Clarence Clemons, Iconic Sax Player for Bruce Springsteen, Dies at 69

Legendary member of E Street Band's last gig was playing with Lady Gaga on “American Idol” finale

E Street is going to be a lot less fun.

Legendary saxophonist Clarence Clemons died Saturday night, six days after suffering a stroke at his Florida home.

He was 69.

Clemons – an iconic member of Bruce Springsteen’s band for the past 40 years, had suffered a massive stroke on June 12, followed by two brain surgeries.

Said Springsteen in a statement: "Clarence lived a wonderful life. He carried within him a love of people that made them love him … He was my great friend, my partner, and with Clarence at my side, my band and I were able to tell a story far deeper than those simply contained in our music. His life, his memory, and his love will live on in that story and in our band."

Read also: Clarence Clemons Improving After Stroke; Lady Gaga Tweets Her Love

Aside from his work with Springsteen, Clemons released several solo albums and in 1985 had a hit single with "You're a Friend of Mine", a duet with Jackson Browne. He also played with such artists as Ringo Starr and Aretha Franklin.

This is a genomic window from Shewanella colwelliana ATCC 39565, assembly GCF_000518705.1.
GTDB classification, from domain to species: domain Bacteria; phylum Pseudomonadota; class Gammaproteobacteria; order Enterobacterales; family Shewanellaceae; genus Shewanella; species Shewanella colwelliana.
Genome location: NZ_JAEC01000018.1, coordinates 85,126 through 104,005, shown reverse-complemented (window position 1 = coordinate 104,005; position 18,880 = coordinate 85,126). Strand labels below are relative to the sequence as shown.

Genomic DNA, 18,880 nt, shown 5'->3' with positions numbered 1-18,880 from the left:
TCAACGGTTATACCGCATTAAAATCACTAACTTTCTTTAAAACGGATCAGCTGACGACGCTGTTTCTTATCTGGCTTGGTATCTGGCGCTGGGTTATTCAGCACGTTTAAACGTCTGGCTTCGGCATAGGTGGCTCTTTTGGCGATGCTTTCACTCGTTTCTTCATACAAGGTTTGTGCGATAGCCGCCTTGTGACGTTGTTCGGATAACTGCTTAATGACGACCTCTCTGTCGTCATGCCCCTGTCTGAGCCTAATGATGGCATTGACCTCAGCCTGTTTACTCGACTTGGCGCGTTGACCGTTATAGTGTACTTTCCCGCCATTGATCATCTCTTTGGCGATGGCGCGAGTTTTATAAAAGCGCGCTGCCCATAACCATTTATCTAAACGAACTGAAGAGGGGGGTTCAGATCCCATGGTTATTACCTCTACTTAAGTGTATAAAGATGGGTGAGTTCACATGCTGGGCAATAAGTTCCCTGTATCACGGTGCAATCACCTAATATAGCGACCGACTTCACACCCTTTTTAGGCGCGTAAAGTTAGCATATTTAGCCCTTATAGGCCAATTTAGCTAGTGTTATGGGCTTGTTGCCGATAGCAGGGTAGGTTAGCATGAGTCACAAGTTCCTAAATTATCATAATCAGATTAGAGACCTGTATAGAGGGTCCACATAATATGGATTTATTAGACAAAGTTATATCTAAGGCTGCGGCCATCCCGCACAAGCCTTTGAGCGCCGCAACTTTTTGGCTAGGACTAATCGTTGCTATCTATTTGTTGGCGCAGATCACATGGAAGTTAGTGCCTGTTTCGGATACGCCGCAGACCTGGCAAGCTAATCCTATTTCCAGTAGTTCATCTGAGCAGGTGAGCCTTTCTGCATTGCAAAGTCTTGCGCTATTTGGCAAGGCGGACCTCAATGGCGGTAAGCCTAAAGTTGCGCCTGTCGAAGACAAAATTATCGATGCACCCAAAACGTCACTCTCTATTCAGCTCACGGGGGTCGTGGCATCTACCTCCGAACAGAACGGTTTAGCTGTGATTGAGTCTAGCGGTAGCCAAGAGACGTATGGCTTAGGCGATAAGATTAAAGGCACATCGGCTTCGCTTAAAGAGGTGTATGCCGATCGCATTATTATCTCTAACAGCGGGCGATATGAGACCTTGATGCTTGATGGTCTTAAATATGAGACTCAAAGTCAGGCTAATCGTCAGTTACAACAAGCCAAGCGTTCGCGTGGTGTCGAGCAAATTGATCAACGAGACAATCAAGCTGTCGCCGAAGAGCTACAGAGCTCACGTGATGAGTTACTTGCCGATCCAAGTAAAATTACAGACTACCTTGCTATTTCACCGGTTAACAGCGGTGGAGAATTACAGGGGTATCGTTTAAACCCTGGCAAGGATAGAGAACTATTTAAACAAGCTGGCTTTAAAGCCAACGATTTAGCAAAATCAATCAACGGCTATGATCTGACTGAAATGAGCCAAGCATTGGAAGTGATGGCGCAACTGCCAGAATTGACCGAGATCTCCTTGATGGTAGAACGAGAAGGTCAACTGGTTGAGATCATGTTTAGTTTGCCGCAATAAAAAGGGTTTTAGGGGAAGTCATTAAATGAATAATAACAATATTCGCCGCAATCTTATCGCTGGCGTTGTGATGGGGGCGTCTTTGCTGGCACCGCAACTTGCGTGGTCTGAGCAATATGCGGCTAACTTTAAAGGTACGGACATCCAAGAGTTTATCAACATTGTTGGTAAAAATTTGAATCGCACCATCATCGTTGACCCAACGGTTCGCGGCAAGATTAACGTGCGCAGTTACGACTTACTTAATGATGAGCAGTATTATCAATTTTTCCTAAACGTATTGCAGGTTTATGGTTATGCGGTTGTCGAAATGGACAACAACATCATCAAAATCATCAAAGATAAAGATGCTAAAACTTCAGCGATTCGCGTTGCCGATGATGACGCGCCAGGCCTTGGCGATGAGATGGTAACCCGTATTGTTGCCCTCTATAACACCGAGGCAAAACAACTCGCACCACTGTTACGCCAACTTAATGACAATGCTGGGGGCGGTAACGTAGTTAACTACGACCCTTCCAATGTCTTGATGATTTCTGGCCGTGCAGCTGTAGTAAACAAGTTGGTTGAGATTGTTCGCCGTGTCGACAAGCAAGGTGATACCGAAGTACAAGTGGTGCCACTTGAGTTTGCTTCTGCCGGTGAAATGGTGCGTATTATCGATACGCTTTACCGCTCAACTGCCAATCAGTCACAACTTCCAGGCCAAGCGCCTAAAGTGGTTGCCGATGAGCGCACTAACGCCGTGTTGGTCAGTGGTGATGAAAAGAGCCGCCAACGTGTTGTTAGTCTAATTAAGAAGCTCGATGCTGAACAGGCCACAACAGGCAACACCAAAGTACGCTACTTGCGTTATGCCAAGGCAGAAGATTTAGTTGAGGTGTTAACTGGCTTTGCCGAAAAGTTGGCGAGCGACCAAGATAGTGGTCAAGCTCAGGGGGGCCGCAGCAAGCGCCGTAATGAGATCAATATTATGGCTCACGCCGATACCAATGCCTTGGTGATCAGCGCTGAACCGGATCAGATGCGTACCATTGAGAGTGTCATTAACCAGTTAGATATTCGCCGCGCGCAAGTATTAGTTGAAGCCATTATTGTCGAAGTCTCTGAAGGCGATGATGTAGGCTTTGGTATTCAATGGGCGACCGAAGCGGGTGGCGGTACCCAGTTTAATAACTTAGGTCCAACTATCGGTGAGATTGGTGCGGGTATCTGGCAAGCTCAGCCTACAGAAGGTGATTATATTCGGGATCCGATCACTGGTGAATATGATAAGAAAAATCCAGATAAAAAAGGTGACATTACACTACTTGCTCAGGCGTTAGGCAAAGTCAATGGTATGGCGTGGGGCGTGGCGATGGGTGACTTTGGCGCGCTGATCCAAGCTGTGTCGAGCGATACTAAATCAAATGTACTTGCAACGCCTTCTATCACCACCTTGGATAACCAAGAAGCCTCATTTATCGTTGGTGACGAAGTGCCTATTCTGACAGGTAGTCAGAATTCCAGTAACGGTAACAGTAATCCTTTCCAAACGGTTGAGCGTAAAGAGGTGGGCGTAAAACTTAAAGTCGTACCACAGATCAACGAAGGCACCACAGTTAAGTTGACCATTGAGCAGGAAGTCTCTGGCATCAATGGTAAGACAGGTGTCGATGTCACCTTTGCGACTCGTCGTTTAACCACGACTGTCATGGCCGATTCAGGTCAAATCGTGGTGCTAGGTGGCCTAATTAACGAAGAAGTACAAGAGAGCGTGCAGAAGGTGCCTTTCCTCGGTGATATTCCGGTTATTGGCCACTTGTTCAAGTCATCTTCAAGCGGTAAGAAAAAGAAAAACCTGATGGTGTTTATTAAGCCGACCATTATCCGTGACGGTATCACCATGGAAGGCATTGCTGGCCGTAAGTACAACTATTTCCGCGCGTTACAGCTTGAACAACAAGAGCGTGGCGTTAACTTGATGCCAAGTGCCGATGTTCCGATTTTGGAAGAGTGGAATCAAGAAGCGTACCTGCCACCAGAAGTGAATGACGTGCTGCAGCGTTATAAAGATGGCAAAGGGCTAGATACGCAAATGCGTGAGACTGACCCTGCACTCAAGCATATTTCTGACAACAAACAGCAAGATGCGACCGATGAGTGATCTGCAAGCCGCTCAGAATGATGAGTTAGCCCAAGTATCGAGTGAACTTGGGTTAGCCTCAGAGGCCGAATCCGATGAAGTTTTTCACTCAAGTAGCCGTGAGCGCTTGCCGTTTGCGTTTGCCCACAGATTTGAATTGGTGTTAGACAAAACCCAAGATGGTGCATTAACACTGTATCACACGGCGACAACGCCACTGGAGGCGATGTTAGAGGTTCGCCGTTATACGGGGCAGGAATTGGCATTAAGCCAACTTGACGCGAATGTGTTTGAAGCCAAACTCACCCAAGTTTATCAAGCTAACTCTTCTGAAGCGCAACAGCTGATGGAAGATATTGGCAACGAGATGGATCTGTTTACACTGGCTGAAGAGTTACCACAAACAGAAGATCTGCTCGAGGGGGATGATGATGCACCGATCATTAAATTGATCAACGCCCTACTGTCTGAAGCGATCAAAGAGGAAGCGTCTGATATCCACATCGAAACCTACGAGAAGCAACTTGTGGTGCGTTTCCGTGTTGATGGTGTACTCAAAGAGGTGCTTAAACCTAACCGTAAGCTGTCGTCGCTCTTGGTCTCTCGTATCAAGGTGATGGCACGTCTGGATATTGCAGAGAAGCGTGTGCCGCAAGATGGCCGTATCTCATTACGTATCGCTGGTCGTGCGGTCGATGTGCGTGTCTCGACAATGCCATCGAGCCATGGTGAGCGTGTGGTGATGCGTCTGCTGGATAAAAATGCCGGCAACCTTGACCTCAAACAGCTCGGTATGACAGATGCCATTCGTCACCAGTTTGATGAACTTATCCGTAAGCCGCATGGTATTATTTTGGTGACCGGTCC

Most recently, he played on two tracks of Lady Gaga's new album “Born This Way.” He also appears in her video for “Edge of Glory” and played live with Gaga on the season finale of “American Idol.”

Here's a video of one of his last performances, on America Idol with Gaga, story continues below:

As an actor, he was featured in several films, including “New York, New York” and “Bill & Ted’s Excellent Adventure.”

In 2009, he published his autobiography, “Big Man: Real Life & Tall Tales.”

Clemons was born Jan. 11, 1942, in Norfolk, Va., the son of a fish merchant. He received his first sax as a Christmas present, and moved to New Jersey after college. He met struggling musician Springsteen in a bar in Asbury Park.

He wrote in his autobiography: "It was raining and thundering like a motherfucker. When I opened the door it blew off the hinges and flew down the street … Somebody introduced me to Bruce, everybody knew everybody, and he asked me if I wanted to sit in."

When Springsteen recorded his 1972 debut album, “Greetings From Asbury Park,” Clemons was brought in for the sessions. The cover of Springsteen’s third, and breakthrough, “Born to Run’’ album features Springsteen resting an arm on The Big Man’s shoulder – the only band member featured on the cover.